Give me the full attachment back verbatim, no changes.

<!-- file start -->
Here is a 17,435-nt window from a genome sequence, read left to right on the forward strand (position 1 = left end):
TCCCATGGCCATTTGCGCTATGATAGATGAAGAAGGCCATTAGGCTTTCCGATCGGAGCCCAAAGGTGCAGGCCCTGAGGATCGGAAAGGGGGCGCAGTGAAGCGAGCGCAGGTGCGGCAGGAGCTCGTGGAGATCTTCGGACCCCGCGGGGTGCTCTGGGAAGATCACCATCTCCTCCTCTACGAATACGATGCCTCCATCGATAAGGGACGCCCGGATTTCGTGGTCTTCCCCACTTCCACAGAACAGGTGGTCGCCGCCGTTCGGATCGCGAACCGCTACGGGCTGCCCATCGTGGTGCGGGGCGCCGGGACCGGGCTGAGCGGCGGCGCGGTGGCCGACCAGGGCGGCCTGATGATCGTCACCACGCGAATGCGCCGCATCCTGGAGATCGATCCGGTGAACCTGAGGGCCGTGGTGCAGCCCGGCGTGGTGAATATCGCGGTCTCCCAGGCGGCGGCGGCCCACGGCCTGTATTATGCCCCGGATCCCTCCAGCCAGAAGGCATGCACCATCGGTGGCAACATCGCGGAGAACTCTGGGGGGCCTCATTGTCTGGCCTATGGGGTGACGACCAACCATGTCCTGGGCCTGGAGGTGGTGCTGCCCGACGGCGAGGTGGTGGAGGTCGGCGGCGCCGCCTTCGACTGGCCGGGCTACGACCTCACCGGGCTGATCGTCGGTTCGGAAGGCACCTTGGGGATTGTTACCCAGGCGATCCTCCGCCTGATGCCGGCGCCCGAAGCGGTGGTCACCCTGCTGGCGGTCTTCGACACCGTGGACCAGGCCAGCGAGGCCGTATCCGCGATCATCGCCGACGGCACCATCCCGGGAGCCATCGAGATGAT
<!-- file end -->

Here is a 17,435-nt window from a genome sequence, read left to right on the forward strand (position 1 = left end):
TCCCATGGCCATTTGCGCTATGATAGATGAAGAAGGCCATTAGGCTTTCCGATCGGAGCCCAAAGGTGCAGGCCCTGAGGATCGGAAAGGGGGCGCAGTGAAGCGAGCGCAGGTGCGGCAGGAGCTCGTGGAGATCTTCGGACCCCGCGGGGTGCTCTGGGAAGATCACCATCTCCTCCTCTACGAATACGATGCCTCCATCGATAAGGGACGCCCGGATTTCGTGGTCTTCCCCACTTCCACAGAACAGGTGGTCGCCGCCGTTCGGATCGCGAACCGCTACGGGCTGCCCATCGTGGTGCGGGGCGCCGGGACCGGGCTGAGCGGCGGCGCGGTGGCCGACCAGGGCGGCCTGATGATCGTCACCACGCGAATGCGCCGCATCCTGGAGATCGATCCGGTGAACCTGAGGGCCGTGGTGCAGCCCGGCGTGGTGAATATCGCGGTCTCCCAGGCGGCGGCGGCCCACGGCCTGTATTATGCCCCGGATCCCTCCAGCCAGAAGGCATGCACCATCGGTGGCAACATCGCGGAGAACTCTGGGGGGCCTCATTGTCTGGCCTATGGGGTGACGACCAACCATGTCCTGGGCCTGGAGGTGGTGCTGCCCGACGGCGAGGTGGTGGAGGTCGGCGGCGCCGCCTTCGACTGGCCGGGCTACGACCTCACCGGGCTGATCGTCGGTTCGGAAGGCACCTTGGGGATTGTTACCCAGGCGATCCTCCGCCTGATGCCGGCGCCCGAAGCGGTGGTCACCCTGCTGGCGGTCTTCGACACCGTGGACCAGGCCAGCGAGGCCGTATCCGCGATCATCGCCGACGGCACCATCCCGGGAGCCATCGAGATGAT